The therapeutic power of gardening

Can anxious minds find solace working with plants?


You can grow these!
Yum! You can grow these too. pic: Markus Spiske

 

In “The Well-Gardened Mind,” Sue Stuart-Smith describes the garden of the house, in North London, where the infamous psychiatrist Sigmund Freud spent the final year of his life.

In the summer of 1938, he fled Vienna with his wife, forced to leave behind four sisters, who later died in concentration camps. In September, he moved into 20 Maresfield Gardens, in Hampstead—currently the Freud Museum.

Having lived for decades in an apartment building in Vienna, Freud now had his first private garden. Stuart-Smith writes of how Freud was eager to see it change through the seasons.

His son Ernst, an architect, installed French windows in his father’s study to allow easy access outside, and on the rear of the house, he attached a light-filled loggia—an indoor-outdoor space where one could be suspended between worlds.

Freud had spent years battling oral cancer, and in the months that followed his condition grew worse. By the early summer of 1939, he was sleeping much of the time, sometimes outdoors in a swing bed, which had been set up in a sheltered corner.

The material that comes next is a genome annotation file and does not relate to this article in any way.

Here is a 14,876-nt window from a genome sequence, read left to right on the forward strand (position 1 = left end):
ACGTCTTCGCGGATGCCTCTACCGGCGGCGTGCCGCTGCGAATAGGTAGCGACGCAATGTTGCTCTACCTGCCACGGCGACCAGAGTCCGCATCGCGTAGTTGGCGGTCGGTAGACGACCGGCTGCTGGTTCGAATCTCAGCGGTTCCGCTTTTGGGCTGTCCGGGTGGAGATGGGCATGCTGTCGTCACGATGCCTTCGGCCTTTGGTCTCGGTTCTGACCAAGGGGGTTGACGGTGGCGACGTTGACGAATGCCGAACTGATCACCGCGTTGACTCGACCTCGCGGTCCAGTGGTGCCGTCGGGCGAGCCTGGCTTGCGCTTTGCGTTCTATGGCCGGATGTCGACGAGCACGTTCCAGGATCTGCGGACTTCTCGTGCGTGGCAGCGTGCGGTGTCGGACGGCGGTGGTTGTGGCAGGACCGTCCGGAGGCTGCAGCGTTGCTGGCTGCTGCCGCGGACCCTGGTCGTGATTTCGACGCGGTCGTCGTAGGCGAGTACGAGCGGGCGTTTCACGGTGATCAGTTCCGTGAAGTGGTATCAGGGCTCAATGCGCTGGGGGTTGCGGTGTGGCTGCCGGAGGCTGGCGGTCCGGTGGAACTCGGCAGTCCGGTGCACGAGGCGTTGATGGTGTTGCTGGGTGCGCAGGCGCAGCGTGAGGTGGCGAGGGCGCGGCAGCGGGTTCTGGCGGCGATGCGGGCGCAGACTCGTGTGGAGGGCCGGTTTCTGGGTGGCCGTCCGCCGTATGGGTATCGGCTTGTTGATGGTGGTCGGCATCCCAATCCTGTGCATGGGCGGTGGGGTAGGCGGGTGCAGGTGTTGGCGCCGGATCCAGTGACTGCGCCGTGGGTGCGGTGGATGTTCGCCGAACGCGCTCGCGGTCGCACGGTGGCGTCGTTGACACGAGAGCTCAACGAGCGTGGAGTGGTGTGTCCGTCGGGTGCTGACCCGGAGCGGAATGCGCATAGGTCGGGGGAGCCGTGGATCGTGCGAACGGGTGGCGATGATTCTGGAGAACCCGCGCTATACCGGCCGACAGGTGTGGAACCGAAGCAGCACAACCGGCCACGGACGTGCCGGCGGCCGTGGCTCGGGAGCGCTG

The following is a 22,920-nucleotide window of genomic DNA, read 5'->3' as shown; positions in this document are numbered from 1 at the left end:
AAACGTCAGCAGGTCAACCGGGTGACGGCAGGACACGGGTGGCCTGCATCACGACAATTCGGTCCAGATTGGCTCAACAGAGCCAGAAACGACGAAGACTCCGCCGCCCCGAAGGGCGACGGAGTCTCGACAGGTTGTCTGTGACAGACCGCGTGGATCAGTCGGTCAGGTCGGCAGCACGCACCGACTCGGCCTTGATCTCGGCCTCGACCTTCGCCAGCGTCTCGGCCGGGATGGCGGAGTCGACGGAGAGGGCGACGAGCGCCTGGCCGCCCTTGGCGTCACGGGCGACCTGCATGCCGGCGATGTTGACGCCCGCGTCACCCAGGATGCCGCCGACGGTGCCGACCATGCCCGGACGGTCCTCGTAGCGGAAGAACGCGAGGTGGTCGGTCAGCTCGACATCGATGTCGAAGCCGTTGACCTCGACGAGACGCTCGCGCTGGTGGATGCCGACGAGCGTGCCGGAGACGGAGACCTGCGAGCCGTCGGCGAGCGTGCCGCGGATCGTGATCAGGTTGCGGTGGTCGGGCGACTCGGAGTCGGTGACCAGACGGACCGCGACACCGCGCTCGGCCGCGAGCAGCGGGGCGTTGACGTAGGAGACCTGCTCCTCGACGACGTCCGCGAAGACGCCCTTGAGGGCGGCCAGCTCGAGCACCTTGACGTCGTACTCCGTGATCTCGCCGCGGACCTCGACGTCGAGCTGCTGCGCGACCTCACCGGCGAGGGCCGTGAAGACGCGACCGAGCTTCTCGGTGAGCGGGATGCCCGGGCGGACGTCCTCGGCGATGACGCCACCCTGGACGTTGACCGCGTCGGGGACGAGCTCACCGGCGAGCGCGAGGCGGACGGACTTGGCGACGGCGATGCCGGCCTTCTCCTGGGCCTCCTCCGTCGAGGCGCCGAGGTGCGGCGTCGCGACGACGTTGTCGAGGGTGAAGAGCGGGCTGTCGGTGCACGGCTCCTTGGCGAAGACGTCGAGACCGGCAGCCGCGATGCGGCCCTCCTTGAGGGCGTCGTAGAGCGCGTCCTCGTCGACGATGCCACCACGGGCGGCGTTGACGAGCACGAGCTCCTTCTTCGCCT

Freud’s study, containing his desk and analytic couch, was converted into a sickroom with a bed, from which he could look onto the greenery in the yard. He died on September 23, 1939, a year after moving in. Stuart-Smith writes, “When life forecloses on us, the lack of a sense of a future is the hardest thing to deal with.”

Many people, when faced with their own mortality or that of their loved ones, become more attuned to the natural world.

This is evidence not just of a garden’s power to distract and inspire but of its power to console through its cyclical replenishment.

The northern hemisphere spring and summer of 2020 have been shadowed by death—not just by the loss of hundreds of thousands of people to covid-19 but by the loss of our ordinary way of life.

Gardening has been a solace to so many, Sue Stuart-Smith suggests because it invokes the prospect of some kind of future, however uncertain and unpredictable it may be.

When the future seems either very bleak or people are too depressed to imagine one, gardening gives you a toehold in the future she said.

It can also help reconcile us to the inevitability of our demise. At the Barn garden, Tom Stuart-Smith explains that every spring, when the bulbs of fawn lilies and summer snowflakes are flowering and the meadow is full of narcissus, he goes around the garden with a notebook, to make plans about where to add things in the autumn.

“I think a lot about next year, but I also think, absolutely, about what it’s going to be like when I am dead,” he said. The future promised by a garden may not always be ours to enjoy, but a future there will be, with or without us in it.